Burton Agnes Hall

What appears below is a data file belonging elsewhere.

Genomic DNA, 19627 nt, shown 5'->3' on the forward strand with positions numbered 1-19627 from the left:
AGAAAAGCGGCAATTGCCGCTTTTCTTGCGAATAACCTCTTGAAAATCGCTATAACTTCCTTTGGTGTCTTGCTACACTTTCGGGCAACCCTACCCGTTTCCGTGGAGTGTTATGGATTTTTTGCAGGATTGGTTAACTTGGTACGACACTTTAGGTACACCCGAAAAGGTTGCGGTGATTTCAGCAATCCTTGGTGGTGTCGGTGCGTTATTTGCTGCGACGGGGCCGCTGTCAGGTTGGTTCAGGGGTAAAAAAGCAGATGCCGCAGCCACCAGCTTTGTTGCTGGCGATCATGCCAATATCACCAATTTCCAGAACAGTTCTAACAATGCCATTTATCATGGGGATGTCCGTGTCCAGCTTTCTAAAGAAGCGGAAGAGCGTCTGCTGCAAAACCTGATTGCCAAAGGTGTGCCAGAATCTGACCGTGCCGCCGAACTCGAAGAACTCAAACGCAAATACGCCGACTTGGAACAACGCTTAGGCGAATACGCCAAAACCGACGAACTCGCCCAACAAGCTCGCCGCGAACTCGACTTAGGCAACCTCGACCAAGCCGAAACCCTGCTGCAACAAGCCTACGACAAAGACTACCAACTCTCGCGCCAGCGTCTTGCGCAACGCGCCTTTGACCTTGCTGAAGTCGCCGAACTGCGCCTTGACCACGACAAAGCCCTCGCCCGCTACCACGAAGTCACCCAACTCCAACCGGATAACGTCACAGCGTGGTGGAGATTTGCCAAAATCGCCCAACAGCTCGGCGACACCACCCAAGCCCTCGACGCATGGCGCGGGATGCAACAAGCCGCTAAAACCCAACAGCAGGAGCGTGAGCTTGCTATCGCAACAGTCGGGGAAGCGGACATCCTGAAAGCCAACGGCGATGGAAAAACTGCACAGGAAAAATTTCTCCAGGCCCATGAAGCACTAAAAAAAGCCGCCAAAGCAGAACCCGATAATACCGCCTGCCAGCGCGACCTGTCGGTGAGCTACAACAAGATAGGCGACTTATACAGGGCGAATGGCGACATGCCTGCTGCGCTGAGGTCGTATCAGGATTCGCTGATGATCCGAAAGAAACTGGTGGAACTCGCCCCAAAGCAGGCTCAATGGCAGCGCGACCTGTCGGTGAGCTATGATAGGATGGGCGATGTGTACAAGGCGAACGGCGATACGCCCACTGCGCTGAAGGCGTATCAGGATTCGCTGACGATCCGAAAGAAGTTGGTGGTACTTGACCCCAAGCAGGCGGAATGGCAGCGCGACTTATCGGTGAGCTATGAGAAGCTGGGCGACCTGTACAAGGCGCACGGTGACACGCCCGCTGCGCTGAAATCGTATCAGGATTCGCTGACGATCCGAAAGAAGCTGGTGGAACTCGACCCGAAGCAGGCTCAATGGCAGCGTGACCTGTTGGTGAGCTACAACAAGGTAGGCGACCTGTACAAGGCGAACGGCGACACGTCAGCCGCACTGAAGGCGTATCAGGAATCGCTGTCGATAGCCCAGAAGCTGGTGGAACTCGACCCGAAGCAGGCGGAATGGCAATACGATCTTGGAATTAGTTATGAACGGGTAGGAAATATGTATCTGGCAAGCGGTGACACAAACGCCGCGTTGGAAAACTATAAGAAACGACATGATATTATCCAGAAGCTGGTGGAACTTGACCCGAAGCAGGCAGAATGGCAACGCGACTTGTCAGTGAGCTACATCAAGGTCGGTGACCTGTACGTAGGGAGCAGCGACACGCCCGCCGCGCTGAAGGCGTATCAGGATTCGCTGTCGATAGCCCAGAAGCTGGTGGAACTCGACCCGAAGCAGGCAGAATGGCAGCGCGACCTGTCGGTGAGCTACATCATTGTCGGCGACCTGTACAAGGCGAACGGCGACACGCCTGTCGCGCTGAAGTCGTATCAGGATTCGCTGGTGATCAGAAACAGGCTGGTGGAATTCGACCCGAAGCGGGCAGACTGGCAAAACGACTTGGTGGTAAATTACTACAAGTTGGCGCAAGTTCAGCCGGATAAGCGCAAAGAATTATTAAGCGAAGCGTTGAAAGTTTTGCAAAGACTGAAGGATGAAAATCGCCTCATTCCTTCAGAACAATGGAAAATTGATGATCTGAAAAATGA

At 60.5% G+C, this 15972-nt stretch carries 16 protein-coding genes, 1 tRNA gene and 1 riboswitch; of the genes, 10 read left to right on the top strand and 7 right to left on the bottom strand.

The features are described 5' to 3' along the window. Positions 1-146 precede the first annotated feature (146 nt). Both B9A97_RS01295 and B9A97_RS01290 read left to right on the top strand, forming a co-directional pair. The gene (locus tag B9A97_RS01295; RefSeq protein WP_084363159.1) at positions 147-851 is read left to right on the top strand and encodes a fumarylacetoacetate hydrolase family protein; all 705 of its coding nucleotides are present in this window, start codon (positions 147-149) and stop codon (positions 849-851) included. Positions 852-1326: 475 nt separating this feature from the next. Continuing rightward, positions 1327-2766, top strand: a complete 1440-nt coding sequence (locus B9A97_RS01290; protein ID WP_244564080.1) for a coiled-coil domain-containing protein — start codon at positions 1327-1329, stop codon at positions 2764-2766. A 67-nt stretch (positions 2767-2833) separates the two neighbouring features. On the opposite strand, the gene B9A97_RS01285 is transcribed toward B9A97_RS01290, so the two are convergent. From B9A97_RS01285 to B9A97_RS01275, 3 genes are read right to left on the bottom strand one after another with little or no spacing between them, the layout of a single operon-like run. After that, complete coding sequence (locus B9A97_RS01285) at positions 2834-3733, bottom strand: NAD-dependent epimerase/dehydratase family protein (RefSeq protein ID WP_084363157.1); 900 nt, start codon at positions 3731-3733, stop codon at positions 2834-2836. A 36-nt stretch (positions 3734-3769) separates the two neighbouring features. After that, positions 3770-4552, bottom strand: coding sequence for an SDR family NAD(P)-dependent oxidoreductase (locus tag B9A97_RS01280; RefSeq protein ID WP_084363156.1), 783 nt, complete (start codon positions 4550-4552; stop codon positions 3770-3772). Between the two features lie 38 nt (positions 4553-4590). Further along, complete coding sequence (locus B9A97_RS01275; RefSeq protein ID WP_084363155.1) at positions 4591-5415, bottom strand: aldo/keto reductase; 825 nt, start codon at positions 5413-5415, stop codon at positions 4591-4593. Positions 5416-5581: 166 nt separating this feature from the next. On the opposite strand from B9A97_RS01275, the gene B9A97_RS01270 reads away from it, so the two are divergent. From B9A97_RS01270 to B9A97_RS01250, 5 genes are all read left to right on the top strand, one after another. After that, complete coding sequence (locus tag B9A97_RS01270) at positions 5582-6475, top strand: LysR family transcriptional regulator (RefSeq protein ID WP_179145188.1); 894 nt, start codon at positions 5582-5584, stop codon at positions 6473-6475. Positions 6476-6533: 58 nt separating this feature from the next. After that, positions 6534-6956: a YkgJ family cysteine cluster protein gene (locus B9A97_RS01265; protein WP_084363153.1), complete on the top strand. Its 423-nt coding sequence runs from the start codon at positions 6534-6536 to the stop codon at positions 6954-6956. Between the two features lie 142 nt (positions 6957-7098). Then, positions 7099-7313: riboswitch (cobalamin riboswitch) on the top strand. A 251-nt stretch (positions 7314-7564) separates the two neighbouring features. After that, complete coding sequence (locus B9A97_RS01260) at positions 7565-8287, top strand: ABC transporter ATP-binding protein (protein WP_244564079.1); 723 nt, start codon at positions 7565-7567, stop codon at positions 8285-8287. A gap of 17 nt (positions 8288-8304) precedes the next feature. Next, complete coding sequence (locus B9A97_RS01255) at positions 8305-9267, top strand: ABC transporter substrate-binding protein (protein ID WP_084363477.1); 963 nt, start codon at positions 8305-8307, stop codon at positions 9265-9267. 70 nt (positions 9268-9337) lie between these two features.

Burton Agnes Hall is an Elizabethan manor house in the village of Burton Agnes, near Driffield in Yorkshire. It was built by Sir Henry Griffith in 1601”“10 to designs attributed to Robert Smythson. There is an older Norman Manor House, originally built in 1173 on an adjacent site; both buildings are now Grade I listed buildings. The Hall contains a number of fine 17th century plaster ceilings and chimneypieces. The ceiling of the Long Gallery was restored in two stages by Francis Johnson between 1951 and 1974. Frances Griffith, heiress of the estate, married Sir Matthew Boynton the first Boynton Baronet and on her death in 1634 the estate was bequeathed to her son Francis, later the second Baronet. On the death of the eleventh Baronet in 1899 the house passed to his daughter, and on her death to her son Sir Marcus Wickham Boynton. He operated a successful stud farm on the estate for many years. He died in 1989 and left the property to a distant cousin, Simon Cunliffe-Lister, then aged twelve, grandson of Viscount Whitelaw and son of the 3rd Earl of Swinton. Today, the estate is owned by the Burton Agnes Preservation Trust and is managed by Cunliffe-Lister and his mother, Hon Susan Whitelaw. The gardens include the National Collection of Campanulas. The walled flower garden has a games motif with a central chess board played on black and white paving stones. Other games include draughts, snakes and ladders and hoop toss. Each of these games is in a separate garden surrounded by plants selected by flower colours. There is also a market garden area with attractively planted seasonal vegetables. Whimsical statues abound throughout the grounds. Various artists work rotates through the grounds and galleries regularly. A woodland walk is well known locally for abundant snowdrop blooms in February. A Hall Class railway engine was named Burton Agnes Hall, and is preserved.